With the AFL-CIO in decline, a group of major labor leaders join together to propose a dramatic reorganization of the unions. Their argument: Without drastic change, organized labor faces a crisis. So they move ahead to set an example. Word goes out that the top AFL-CIO leaders will be dumped.
All this will sound familiar to anyone who has followed the development of the New Unity Partnership (NUP), a grouping of big unions formed last year to propose a vast restructuring of the labor movement. But it’s really a description of 1995–when the United Auto Workers (UAW), International Association of Machinists (IAM) and United Steelworkers of America (USWA) announced a three-way merger in a move aimed at strengthening union power in the metalworking industries.
At the same time, a faction of union leaders maneuvered to force the resignation of AFL-CIO President Lane Kirkland, a conservative who pushed for concessions to employers and support for U.S. policy during the Cold War. Kirkland’s successor, John Sweeney, the head of the Service Employees International Union (SEIU), was known for aggressive organizing.
"Organize or die" became the slogan of Sweeney’s "New Voices" leadership campaign. Two years later, the big Teamsters strike victory at United Parcel Service electrified the nation and appeared to mark a real turnaround for labor.
But when Teamsters President Ron Carey was subsequently ousted by the government, labor turned its back. AFL-CIO Organizing Director Richard Bensinger was fired when he stepped on too many toes of top labor leaders, demanding that they spend at least a third of their resources on new organizing.
Lack of resources for organizing wasn’t the whole story. New organizing was also undermined by labor’s unwillingness to mobilize to win difficult strikes and lockouts at employers such as Caterpillar and the Detroit newspapers in the mid-1990s.
The UAW, for example, damaged its own efforts to organize nonunion Japanese-owned auto plants when it abandoned workers at the Accuride wheel plant in Kentucky after a strike and four-year lockout. Now the UAW has agreed to lower wages for newly hired auto plant workers, too–helping to drive down wages in manufacturing and further undercutting labor’s appeal.
For its part, the IAM accepted huge wage cuts in the airline and aerospace industries–and the USWA allowed the elimination of retiree health care and pension cuts through bankruptcy. What of the planned merger of these unions? It was quietly killed by bureaucratic rivalries years ago.
Labor’s share of the workforce in the private sector is just 9.6 percent today and 13.2 percent overall–with the numbers expected to drop when new figures are released next month. It’s in this context that the NUP has emerged.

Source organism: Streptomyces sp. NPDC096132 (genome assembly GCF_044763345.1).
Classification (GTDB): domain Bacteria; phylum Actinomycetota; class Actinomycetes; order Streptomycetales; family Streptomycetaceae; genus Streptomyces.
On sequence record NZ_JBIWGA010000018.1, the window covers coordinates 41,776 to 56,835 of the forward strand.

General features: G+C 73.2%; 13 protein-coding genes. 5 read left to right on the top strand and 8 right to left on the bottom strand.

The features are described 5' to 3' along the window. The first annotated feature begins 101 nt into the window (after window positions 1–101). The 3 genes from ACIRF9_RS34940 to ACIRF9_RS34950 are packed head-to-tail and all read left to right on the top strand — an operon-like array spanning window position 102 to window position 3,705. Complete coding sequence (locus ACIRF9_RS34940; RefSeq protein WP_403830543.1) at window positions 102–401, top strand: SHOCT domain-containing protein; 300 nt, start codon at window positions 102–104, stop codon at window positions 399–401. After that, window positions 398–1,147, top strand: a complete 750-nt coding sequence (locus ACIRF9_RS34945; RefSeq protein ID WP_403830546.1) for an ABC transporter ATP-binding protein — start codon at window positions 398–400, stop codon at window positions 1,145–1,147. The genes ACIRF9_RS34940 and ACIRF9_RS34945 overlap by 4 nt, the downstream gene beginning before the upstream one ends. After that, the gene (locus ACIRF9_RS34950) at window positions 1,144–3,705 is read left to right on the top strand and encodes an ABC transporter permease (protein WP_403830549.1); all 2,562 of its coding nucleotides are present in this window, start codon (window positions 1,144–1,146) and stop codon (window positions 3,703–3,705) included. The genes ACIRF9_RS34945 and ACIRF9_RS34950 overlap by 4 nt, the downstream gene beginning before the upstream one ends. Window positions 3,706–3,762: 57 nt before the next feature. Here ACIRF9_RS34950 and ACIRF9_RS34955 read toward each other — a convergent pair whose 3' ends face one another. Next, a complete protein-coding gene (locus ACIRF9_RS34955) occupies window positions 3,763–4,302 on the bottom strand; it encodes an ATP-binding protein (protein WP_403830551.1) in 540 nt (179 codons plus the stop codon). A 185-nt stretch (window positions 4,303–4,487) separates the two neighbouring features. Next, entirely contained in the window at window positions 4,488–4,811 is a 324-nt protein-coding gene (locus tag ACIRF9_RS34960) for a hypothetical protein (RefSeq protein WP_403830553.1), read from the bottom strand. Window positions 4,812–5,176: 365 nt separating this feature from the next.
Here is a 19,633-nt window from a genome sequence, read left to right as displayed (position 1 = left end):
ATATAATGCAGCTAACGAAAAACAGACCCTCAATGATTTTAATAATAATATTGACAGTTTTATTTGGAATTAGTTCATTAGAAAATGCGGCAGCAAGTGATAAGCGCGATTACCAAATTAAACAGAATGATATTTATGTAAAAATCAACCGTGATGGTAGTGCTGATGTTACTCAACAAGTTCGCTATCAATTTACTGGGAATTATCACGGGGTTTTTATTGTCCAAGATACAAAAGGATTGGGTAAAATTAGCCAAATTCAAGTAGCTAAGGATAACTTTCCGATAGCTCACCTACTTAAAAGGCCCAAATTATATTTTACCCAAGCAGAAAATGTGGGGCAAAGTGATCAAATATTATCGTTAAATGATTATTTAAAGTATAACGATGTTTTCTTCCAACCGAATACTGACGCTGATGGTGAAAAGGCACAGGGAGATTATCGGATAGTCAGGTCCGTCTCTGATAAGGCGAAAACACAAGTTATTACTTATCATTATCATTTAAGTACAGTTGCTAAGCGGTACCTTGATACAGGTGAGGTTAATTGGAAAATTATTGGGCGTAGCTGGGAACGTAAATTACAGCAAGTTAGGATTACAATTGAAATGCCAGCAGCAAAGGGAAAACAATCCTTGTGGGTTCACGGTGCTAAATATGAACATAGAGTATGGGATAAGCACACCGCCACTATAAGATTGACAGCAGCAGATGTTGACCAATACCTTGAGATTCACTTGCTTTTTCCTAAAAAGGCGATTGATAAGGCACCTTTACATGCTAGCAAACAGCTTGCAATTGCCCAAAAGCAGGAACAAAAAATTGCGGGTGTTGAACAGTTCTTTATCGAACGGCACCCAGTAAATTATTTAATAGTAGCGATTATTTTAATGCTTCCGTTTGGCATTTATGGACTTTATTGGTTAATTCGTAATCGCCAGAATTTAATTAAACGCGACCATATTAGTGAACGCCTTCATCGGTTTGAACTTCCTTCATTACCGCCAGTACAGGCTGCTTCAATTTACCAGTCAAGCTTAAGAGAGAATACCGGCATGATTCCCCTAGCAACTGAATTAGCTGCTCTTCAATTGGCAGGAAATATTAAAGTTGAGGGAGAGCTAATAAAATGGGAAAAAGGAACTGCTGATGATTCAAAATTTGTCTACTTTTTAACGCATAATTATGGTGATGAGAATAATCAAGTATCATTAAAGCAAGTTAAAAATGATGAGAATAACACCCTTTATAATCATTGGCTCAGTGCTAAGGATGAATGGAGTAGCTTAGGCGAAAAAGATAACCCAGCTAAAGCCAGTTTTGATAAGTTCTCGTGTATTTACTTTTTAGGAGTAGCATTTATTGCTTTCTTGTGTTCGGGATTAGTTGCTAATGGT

Led by the SEIU, Sweeney’s old union, the NUP includes the Hotel Employees and Restaurant Employees (HERE) and the textile and garment union UNITE, along with the Laborers and, unofficially, the Carpenters’ union, which is outside the AFL-CIO. Their proposal: a top-down restructuring in which small unions would be merged with larger ones and jurisdictions redrawn according to 15 targeted industries.
According to documents leaked to the media, local labor councils would be abolished and replaced by appointed officials, while 77 percent of union budgets would be devoted organizing, with most of the rest slated for politics. But ruthless centralization and greater resources for new organizing won’t reverse labor’s decline.
First, union democracy isn’t an optional extra. It’s the essence of what makes labor a movement. A leaner, more energetic labor bureaucracy is still a bureaucracy.
And there’s no way labor will recruit new members to reverse its decline if it can’t defend the interests of the members it has today. That’s why the ongoing strike and lockout of 70,000 grocery workers in Southern California is more important for labor’s future than the charts and spreadsheets of the NUP strategists.
A labor movement that routinely accepts concessions will never be able to organize the unorganized on a mass scale. And that’s a question that the emerging debate around the NUP has so far ignored.
LEE SUSTAR writes for the Socialist Worker, where this essay originally appeared. He can be reached at: firstname.lastname@example.org